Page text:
The Chicago 'Outfit:' Traditional Chicago Organized Crime from its Earliest Roots to Operation Family Secrets
Arthur Bilek is the Executive Director of the Chicago Crime Commission, a civilian “watchdog” agency that has monitored organized crime activity in Chicago since 1919. Art served under Cook County Sheriff Richard B. Ogilvie in a key investigative role from 1962–1966, and is the author of two books: The First Vice Lord, a biography of James Colosimo; and The St. Valentine’s Day Massacre. A recognized authority on the mob and its inner workings, Art will discuss the history of the Outfit from its earliest days through the defining government prosecutions of the 1990s and the recent "Operation Family Secrets" that has significantly crippled operations locally.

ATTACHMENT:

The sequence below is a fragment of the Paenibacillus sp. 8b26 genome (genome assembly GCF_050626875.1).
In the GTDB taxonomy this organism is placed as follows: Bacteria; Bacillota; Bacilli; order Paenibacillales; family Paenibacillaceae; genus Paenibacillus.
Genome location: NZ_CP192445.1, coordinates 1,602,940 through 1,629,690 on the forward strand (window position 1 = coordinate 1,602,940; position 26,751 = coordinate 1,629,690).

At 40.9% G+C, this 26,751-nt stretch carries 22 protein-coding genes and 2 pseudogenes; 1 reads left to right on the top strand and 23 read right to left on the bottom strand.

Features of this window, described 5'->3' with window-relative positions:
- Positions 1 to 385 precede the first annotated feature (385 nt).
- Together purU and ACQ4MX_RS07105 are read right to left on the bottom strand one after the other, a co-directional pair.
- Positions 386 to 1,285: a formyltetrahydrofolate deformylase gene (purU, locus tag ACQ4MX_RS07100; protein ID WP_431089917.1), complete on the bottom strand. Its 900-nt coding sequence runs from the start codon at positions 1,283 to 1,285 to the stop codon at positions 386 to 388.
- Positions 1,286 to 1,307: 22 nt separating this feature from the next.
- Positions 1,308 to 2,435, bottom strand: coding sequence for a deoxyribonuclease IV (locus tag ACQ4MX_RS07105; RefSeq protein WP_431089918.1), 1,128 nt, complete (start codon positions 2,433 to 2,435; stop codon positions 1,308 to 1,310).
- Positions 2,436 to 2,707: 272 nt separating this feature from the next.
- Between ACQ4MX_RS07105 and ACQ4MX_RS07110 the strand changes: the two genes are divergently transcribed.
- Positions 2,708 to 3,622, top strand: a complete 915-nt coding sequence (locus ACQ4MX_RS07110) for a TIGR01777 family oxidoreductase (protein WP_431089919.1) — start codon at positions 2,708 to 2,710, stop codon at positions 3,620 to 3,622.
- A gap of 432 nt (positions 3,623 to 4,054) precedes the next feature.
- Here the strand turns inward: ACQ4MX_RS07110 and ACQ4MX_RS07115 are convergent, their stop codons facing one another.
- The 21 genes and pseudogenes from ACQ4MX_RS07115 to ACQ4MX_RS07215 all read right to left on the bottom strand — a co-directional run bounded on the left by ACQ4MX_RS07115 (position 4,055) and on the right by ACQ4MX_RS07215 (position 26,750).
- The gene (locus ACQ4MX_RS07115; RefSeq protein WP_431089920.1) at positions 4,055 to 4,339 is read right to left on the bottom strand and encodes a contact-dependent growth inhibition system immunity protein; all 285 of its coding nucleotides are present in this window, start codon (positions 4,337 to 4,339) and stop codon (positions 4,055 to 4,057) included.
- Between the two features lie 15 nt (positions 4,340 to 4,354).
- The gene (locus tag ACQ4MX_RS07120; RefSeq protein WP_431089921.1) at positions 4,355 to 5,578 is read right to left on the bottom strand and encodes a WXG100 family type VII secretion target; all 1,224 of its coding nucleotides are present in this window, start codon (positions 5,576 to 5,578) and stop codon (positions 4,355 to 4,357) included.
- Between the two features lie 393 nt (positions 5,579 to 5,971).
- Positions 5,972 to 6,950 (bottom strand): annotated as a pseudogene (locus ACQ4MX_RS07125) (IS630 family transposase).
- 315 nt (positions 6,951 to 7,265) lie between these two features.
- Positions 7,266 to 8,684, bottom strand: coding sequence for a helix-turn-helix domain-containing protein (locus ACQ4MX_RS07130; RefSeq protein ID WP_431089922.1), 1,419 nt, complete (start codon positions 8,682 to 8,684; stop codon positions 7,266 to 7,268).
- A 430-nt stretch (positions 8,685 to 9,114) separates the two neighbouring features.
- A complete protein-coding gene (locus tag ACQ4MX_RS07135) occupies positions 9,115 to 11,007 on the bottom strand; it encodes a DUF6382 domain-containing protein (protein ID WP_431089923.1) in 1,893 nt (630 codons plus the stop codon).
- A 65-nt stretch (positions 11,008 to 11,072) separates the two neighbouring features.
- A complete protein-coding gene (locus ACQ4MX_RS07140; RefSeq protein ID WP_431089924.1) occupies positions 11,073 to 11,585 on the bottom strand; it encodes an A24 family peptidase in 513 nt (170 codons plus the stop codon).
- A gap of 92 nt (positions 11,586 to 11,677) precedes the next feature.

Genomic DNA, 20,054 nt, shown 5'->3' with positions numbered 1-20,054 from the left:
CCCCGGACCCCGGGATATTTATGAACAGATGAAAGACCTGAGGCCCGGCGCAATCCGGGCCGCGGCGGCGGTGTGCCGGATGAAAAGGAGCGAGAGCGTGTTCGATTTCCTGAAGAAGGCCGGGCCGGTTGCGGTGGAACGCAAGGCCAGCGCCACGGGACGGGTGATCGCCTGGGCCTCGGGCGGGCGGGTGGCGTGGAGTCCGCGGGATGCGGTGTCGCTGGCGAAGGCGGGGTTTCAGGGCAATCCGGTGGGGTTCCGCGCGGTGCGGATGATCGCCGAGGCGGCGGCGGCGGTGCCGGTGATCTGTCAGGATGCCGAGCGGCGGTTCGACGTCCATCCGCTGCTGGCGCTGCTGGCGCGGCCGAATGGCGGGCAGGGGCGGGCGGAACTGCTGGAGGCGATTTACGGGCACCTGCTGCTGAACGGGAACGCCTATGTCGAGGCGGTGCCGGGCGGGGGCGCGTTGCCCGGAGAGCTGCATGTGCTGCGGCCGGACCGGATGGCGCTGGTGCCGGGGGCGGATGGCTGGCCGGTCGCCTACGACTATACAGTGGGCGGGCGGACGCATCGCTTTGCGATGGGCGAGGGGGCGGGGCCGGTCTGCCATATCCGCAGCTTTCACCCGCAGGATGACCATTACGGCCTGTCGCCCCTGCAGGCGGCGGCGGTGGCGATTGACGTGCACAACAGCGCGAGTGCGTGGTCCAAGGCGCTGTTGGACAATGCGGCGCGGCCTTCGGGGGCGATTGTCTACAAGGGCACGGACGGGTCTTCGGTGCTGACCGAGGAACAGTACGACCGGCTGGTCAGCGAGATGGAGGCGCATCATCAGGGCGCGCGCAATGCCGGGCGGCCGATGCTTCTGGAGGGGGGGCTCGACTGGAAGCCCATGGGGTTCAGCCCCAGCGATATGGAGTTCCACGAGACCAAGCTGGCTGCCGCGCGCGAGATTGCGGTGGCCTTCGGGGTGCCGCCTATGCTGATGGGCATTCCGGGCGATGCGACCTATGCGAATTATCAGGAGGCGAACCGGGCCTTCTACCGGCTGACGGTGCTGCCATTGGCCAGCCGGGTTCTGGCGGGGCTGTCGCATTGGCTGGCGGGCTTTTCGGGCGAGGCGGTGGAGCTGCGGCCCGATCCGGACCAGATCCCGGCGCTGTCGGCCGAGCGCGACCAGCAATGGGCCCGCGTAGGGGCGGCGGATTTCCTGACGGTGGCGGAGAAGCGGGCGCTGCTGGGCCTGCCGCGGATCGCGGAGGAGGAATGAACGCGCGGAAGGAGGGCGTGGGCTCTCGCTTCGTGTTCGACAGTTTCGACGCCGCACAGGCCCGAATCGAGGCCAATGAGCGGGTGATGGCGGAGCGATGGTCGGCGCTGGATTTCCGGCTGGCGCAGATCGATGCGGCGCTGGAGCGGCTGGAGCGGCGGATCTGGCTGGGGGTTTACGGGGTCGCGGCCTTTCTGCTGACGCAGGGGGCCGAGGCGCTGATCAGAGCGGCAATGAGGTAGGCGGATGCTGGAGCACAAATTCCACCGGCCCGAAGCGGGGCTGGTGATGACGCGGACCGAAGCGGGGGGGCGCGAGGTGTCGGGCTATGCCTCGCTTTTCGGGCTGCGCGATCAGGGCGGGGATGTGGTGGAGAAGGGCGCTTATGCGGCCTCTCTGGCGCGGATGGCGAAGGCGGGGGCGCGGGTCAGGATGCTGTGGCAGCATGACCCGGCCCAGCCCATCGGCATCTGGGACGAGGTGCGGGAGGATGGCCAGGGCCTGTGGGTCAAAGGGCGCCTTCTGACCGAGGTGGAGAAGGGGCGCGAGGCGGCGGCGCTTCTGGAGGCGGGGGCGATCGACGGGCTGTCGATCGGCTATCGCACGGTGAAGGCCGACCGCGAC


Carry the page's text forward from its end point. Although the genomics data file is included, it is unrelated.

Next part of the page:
This lecture is part of "Crime in Chicago—A Contemporary and Historical Perspective." This fall, the Chicago History Museum turns the spotlight on crime in Chicago, probing the historic linkage between street gangs then and now with a concentrated focus on “traditional” vs. “nontraditional” organized crime. Is the Chicago “Outfit” still relevant, and where does this criminal organization forged in the early years of the 20th century stand today? Do street gangs constitute the new face of organized crime? The three-part series will also examine 19th century Chicago homicide patterns and what it reveals about the city during its formative years.
Recorded November 8, 2011 at the Chicago History Museum.